Tuesday, October 31, 2006

Joke of the Day

From a co-worker...
A passenger in a taxi leaned over to ask the driver a question and tapped him on the shoulder. The driver screamed, lost control of the cab, nearly hit a bus, drove up over the curb, and stopped just inches from a large plate glass window.

For a few moments everything was silent in the cab, and then the still shaking driver said, "I'm sorry but you scared the daylights out of me."

The frightened passenger apologized to the driver and said he didn't realize a mere tap on the shoulder could frighten him so much.

The driver replied, "No, no, I'm sorry, it's entirely my fault. Today is my first day driving a cab. I've been driving a hearse for the last 25 years."

Happy Halloween!


Sunday, October 29, 2006


Read my new short story at 365 tomorrows:


I know a lot of people who have birthdays in October: Jeff (currently overseas), Suzie (Loren's wife), my wife D, and myself, just to name a few. Today, the 29th, is my mother-in-law's birthday. And our friend Cary says his sister and his grandmother have the same birthday as D. Spooky!


P.S. Yes, I know it's very difficult to OD on ibuprofen. All I can say is, them astronauts is mighty clever.

Friday, October 20, 2006

Pancake, sausage, stick. Any questions?

Jon Stewart must love days like this, when the show practically writes itself.

And yes, folks, that's a real product: Jimmy Dean Pancake and Sausage on a Stick.

The only question you need to ask yourself is, "Do I want the 14-pack or the 18-pack?" Unless you're south of the Mason-Dixon Line, in which case you'll be asking: "Pan-fried, or deep-fried?" But we all know there's really only one answer to that question.


Thursday, October 19, 2006


Someday I'll look back on this and laugh. Right now I'm just embarrassed.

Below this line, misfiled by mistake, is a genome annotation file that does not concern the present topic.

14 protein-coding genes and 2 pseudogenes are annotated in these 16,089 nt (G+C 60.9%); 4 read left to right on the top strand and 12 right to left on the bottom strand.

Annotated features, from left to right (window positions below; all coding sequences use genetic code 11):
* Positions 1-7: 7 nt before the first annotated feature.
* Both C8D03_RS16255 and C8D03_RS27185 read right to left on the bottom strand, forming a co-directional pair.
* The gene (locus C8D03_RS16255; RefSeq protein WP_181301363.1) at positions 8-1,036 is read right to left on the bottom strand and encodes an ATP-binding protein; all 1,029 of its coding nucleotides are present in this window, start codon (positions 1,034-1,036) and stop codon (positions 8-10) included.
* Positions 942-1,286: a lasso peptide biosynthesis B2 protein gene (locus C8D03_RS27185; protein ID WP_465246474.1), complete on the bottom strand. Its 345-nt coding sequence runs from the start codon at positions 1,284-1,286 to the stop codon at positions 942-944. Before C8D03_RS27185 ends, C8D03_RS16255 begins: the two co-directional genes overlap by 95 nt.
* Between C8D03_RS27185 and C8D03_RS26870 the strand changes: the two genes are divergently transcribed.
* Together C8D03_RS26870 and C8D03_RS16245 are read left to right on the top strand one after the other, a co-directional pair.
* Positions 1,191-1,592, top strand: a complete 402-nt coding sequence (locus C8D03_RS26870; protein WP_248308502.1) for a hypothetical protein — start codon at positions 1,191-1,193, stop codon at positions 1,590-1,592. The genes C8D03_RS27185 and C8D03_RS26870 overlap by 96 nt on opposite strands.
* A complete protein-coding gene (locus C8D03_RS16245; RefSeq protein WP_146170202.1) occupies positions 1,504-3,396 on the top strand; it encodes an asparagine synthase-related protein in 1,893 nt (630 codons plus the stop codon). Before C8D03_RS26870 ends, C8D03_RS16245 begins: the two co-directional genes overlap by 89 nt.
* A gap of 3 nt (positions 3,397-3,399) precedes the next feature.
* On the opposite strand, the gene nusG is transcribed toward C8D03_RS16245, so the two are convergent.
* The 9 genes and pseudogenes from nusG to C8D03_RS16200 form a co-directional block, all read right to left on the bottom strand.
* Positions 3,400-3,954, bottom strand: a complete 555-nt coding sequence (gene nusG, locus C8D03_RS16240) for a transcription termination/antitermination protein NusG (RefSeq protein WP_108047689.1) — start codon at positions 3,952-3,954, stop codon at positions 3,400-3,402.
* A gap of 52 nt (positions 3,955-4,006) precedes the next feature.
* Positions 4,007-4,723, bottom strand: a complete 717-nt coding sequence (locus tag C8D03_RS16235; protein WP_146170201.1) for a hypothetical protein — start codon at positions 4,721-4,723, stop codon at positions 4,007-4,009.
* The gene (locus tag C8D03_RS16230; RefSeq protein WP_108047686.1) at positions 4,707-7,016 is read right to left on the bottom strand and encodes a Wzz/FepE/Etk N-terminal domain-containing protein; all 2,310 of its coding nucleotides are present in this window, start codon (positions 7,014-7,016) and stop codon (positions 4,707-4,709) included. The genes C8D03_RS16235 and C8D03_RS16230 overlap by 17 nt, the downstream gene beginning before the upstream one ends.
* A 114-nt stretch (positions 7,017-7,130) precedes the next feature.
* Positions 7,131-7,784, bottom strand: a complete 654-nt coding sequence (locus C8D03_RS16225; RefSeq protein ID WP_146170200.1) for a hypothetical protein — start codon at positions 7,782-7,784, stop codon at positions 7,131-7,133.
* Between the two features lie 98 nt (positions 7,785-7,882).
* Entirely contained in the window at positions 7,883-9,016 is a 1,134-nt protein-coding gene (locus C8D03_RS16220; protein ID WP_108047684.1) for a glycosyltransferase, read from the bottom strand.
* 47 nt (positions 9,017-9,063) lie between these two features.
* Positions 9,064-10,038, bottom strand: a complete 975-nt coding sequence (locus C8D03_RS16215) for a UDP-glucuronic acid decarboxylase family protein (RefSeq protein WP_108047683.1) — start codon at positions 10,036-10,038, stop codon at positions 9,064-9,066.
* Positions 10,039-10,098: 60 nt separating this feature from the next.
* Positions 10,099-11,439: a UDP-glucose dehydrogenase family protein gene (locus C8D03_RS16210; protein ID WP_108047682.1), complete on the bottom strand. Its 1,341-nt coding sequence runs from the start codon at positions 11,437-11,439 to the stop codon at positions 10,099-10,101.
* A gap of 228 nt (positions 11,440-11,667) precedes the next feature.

But I choose to look at it this way: the story was worth 39¢ and an envelope to them.

Earlier this month, I submitted three stories to three different magazines, and forgot to include an SASE with, or write "DISPOSABLE" on, any of the manuscripts. Yeah. 'cause I'm smart like that. And by the way, none of the stories was really very good-- I found them in my old computer files while I was prepping for NaNoWriMo and decided, what the hell, I might as well start collecting rejection slips now. And I have!

As D pointed out, my other mistake with this particular story might have been dropping the F-bomb far too liberally, starting in the second paragraph.* Respectable magazines generally don't like to print too much of that sort of thing. Good to know.

I suspect the other two manuscripts aren't coming back. They won't fit in a #10 envelope, and it's too much trouble for editors to deal with a clueless n00b like me. (in Napoleon Dynamite voice) Idiot! It's probably just as well-- I can and should write better stories now. Just gotta get into the habit of actually finishing them and then sending them out into the world to seek their fortune.

Hey, did I mention that "Antique" was published on the flash-fiction web site 365 tomorrows? That didn't suck.


* She asked me: "Were you listening to the Penny Arcade podcast when you wrote this?" But no, it was years before I ever met those hooligans, so I can't claim them as a bad influence.

House is the new Law & Order

D and I have recently become addicted to House, the Fox show about the grumpy gimpy doc who solves medical mysteries. I was first intrigued by the frequent references to it on TV writer Jane Espenson's blog, and when she kept pointing out the title character's similarities to Sherlock Holmes-- well, that was an easy sell.